What we talk about when we talk about translation

Welcome to issue 6 of New Adventures in Performance. For this issue I want to sidestep the literal ideas of translation that we’re used to. For example translating a novel from one language to another, or adapting a play into a film. These are both important, but are a bit too broad for what I want to explore. They are umbrellas under which a lot of smaller translations take place, and without zooming in, it’s hard to see these processes in action. So, beyond providing a platform for a new audience through language or medium, what does translation allow?

The main, and perhaps most interesting thing, that translation performs is a reframing of the composite parts of any piece of work. By telling a story in a new language, whether that language is dance or film or roleplay, the key points of the story have to be hung on entirely new hooks. How do you preserve the emotional beats of a play if it’s now a tabletop RPG? How does the tension of a musical composition come across in a silent text-based work? It is these ‘soft’ translations – the translation of emotion or atmosphere or liveness – as opposed to literal translation that I want to tease out. 

I have a theory that I’m toying with, that it’s the width or depth of the boundary between the original and the new work that defines the nature of the translation that took place. The amount of steps that have to take place or the distance travelled. To explore this idea, I held the theory up against some pieces of work that I think are successful translations. These are dotted through the zine and also listed in the Further Reading section. I chatted to acclaimed poet, performer and musician Antosh Wojcik about the access and erasure in translation. And I spoke with Pete Brooks and Simon Wainwright, Co-Artistic Directors of Imitating the Dog, about the idea of translation in their work, particularly looking at Night of the Living Dead Redux.

About Me

I’m Nick and I am an artist and producer. My work is generally concerned with how we communicate particular emotions in a time of so much digital mediation. More often than not, that means I’m interested in exploring loss and grief and how we deal with that in the age of the internet. This takes the form of performance, writing and digital work (videogames). My work typically takes place in digital spaces, but this year it swung hard into that. Anything that may have been IRL became URL. In fact, most of my work for 2020 was helping theatre companies and artists translate their live and in-person work from physical spaces to digital ones. This has meant that a lot of my year has been asking the question of what that translation is and what it has to achieve to be successful. A musician by training, the idea of communication of any sort being an embodied (however far removed) and emotive action is at the heart of this question for me.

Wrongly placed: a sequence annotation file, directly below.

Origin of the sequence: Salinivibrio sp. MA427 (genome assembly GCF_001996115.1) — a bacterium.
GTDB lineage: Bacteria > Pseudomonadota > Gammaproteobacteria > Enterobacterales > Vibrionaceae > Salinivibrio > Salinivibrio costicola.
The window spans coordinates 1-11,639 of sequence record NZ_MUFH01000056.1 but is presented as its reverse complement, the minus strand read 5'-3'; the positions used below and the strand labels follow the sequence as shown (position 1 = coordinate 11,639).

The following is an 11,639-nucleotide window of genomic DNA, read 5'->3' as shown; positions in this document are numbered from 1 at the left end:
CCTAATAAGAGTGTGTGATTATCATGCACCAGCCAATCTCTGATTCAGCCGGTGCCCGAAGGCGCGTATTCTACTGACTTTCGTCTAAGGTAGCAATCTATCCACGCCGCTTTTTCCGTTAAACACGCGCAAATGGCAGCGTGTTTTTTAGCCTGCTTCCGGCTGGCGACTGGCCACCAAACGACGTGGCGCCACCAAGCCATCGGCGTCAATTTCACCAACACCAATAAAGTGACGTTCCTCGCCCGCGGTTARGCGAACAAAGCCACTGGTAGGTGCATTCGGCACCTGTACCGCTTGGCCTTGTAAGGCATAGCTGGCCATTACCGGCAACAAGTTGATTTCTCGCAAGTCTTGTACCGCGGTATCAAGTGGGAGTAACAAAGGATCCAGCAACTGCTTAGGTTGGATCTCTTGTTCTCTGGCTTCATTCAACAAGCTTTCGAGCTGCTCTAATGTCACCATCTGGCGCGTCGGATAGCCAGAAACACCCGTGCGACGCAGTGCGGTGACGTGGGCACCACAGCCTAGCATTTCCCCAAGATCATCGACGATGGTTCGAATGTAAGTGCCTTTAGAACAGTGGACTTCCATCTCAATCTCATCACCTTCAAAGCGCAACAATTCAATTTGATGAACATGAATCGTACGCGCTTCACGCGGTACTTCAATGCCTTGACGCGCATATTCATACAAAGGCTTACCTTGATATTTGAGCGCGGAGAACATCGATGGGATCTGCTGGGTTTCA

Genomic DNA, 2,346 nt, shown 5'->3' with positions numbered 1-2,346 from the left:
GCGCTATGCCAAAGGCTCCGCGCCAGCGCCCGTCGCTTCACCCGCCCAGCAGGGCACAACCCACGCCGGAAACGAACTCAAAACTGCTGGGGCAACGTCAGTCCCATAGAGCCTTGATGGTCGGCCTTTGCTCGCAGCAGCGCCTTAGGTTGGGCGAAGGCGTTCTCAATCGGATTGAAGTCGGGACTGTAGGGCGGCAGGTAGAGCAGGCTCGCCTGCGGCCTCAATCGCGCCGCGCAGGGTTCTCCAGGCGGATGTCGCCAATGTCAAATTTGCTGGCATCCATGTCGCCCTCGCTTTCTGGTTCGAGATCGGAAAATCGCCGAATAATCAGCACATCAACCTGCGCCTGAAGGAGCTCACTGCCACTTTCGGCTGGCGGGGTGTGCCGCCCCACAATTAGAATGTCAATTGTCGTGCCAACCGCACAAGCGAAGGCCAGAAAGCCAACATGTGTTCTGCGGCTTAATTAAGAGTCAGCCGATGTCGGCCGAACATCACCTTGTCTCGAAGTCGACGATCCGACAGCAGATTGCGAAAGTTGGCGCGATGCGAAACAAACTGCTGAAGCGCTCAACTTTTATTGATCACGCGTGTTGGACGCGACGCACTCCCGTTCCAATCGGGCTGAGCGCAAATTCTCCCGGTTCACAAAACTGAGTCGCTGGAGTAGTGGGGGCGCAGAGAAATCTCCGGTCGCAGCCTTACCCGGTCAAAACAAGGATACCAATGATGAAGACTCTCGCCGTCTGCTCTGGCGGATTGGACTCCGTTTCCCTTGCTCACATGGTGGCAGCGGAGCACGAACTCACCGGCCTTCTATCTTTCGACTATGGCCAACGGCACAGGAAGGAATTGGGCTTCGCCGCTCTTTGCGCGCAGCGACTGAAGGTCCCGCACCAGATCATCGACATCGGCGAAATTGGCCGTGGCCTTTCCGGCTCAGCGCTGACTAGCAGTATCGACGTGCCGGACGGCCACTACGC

So, for this issue of New Adventures in Performance, I would like to pick up the baton from Melanie Frances and run with it. Her wonderful issue on work that exists at the digital/physical boundary explored the different practices and methods of making work for concurrent digital/physical spaces. I would like to pull that apart and explore some questions about traversing that boundary and what it means to migrate across it. My exploration will take the form of conversations and questions. Neither will be fully concluded or wrapped up with succinct answers as we are all still navigating this space and different answers suit different practices. However I hope you find the following snippets insightful.

If you want to know more about my work you can find it here. Please feel free to follow up any questions. I’m always happy to chat either through the contact form on my website or on twitter.